Deleting our fear of being perceived as egocentric

Back Deleting our fear of being perceived as egocentric

Being a woman, I question whether we truly do appreciate our value. We strive to be our best and yet we find it difficult to take compliments and promote ourselves.

I notice how men have no qualms in self-promotion and yet women shrink and struggle to promote themselves as equals in this space. Many women naturally reject positive feedback and pride related to their direct achievements. Is this a fear of not being good enough or do we put being humble ahead of self-promotion in our values hierarchy?

To be honest, for a long time I too have been doing the same. Until recently when I started to believe in myself more and proudly elevated my accomplishments and successes. I realised that this does not make me vain but instead makes me visible and showcases the best of me amongst the best regardless of gender. I want to be part of a network that promotes this behaviour and encourages women to be proud of their achievements whilst removing the stigma associated with any egocentricity linked to celebration.

Firstly, and importantly I encourage you to be your authentic self. This brings out the best of you. It can be scary to ask questions you think others expect you to know; chances are the room is grateful somebody has asked. Be that “somebody” in keeping with your style. As a Muslim woman from an ethnic background, I am aware that I have not been the conventional fit, however, even though at times it can be daunting, I am proud to be a strong leader with excellent award-winning ideas and have delivered them in my style whilst questioning what I do not understand.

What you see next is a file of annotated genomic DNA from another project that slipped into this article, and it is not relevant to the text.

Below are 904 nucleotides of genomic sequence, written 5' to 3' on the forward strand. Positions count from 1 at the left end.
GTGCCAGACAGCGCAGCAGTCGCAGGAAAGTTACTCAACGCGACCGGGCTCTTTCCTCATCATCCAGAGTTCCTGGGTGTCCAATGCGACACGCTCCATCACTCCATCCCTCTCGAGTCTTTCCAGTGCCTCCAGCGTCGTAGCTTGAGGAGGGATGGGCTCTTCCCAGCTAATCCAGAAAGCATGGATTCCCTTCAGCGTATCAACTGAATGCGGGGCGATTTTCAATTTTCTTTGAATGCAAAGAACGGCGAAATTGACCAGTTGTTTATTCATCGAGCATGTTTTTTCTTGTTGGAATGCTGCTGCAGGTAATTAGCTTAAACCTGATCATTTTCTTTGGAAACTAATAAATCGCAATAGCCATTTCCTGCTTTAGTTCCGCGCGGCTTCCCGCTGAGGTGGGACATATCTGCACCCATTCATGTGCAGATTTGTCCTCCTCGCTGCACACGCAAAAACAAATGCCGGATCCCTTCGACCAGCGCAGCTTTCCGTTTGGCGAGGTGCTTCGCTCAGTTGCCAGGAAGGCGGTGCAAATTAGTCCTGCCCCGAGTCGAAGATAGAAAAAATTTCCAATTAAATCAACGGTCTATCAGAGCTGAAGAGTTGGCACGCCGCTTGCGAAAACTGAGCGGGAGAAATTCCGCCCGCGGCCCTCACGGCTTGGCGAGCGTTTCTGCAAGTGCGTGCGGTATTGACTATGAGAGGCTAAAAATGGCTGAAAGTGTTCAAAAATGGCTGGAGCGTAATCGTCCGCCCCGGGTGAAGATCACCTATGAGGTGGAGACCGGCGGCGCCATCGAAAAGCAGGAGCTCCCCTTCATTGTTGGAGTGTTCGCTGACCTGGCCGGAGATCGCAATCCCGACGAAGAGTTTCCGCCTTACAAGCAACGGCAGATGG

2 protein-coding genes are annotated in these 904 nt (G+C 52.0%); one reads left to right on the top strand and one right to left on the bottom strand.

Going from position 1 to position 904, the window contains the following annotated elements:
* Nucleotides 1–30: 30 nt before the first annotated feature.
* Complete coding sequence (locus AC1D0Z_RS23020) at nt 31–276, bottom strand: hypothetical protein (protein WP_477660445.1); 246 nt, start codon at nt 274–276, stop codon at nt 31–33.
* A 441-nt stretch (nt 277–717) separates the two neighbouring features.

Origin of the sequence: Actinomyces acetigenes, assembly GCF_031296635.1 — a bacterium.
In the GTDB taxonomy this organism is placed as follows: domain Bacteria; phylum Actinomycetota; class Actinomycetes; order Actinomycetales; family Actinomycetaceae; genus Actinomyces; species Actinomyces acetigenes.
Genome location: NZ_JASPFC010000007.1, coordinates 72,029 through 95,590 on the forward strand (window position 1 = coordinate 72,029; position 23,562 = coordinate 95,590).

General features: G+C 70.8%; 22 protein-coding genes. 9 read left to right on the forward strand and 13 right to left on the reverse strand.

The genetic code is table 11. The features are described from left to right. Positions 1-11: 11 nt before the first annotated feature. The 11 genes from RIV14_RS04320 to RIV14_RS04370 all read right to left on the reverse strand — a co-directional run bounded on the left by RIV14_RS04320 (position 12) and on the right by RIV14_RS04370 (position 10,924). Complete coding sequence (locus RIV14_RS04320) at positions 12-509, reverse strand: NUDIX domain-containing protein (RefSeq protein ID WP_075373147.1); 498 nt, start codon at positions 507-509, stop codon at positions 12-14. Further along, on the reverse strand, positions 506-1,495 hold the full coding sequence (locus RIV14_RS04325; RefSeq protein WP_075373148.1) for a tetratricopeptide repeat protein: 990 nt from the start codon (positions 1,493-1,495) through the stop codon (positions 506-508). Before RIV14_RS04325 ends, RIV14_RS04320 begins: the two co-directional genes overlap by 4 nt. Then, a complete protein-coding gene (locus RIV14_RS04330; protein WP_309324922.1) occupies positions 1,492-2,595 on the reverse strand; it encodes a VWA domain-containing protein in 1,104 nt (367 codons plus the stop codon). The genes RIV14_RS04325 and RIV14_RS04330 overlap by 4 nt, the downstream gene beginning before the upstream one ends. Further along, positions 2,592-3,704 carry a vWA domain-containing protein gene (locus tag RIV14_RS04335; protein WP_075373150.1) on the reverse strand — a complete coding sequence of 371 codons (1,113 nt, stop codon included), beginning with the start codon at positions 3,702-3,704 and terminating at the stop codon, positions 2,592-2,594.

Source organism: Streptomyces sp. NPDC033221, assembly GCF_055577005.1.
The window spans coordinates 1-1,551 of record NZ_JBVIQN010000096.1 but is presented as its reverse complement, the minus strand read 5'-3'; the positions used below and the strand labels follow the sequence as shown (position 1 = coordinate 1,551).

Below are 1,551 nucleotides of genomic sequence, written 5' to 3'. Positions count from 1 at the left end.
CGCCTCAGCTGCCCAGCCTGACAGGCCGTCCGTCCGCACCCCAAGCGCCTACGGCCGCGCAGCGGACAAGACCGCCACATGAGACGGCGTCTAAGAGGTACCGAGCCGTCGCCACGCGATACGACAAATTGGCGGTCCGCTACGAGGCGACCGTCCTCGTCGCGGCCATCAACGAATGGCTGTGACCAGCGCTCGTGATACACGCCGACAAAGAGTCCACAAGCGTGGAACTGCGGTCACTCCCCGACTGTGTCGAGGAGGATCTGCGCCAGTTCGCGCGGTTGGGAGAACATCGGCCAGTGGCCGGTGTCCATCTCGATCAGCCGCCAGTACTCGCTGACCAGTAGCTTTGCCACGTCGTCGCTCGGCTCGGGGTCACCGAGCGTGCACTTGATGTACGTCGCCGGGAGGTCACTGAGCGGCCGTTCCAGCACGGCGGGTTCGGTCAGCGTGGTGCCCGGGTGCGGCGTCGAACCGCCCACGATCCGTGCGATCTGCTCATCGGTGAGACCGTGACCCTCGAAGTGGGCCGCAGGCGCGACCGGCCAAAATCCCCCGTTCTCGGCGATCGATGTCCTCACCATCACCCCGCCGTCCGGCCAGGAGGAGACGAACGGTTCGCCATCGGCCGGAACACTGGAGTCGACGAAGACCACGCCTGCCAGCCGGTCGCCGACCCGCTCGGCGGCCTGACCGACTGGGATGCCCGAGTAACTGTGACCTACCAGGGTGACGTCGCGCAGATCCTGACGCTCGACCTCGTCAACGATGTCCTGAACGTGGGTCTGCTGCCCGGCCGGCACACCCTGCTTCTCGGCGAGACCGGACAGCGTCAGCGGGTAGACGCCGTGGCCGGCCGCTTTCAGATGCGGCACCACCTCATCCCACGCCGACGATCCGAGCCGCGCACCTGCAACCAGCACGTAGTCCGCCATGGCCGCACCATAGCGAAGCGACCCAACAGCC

In the words of Marian Wright Edelman, “You cannot be what you cannot see”.

Another tip I recommend is to expand your network. How can others respect your capabilities if they are not aware of them? Through fostering new relationships, I have had my work shared across wider levels of the business which has led to much-deserved recognition.

Recognition and celebration add to future successes. Celebrating achievements motivates us to be better rather than quietly quit. I have seen first-hand the role model I have become for other women. Many now feel comfortable in sharing their capabilities with pride and happiness - especially when talking about their achievements. If more of us women shared our achievements, regardless of how big or small, in a positive light together, we can infectiously inspire others to be the same.

So, to conclude, reducing the stigma linked to self-promotion is a step forward as this is not egocentric but well-deserved praise. Let’s work together to elevate all women and support self-promotion!